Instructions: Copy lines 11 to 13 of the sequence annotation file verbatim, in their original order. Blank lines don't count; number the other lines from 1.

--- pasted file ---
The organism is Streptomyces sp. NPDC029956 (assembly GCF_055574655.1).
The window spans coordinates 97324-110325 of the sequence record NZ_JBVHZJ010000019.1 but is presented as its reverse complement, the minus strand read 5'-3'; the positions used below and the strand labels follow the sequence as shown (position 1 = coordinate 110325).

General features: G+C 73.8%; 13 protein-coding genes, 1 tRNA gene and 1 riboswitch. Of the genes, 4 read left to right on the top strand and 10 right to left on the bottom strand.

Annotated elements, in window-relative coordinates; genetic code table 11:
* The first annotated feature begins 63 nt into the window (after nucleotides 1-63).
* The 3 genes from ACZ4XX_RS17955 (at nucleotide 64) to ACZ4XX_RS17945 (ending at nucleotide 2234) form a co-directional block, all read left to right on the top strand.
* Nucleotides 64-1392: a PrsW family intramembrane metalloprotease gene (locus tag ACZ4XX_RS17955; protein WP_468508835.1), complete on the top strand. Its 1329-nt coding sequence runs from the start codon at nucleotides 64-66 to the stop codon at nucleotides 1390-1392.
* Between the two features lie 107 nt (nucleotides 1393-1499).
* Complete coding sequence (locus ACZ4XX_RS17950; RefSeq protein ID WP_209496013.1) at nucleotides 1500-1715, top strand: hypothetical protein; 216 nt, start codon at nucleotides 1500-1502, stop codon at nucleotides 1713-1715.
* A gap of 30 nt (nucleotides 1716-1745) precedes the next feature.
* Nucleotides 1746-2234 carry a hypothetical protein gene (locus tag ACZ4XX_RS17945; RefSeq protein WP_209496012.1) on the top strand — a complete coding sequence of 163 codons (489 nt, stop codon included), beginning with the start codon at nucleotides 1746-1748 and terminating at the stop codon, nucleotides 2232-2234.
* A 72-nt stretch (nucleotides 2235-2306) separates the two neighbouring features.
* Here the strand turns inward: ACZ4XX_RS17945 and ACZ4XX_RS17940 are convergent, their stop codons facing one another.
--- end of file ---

* Nucleotides 1746-2234 carry a hypothetical protein gene (locus tag ACZ4XX_RS17945; RefSeq protein WP_209496012.1) on the top strand — a complete coding sequence of 163 codons (489 nt, stop codon included), beginning with the start codon at nucleotides 1746-1748 and terminating at the stop codon, nucleotides 2232-2234.
* A 72-nt stretch (nucleotides 2235-2306) separates the two neighbouring features.
* Here the strand turns inward: ACZ4XX_RS17945 and ACZ4XX_RS17940 are convergent, their stop codons facing one another.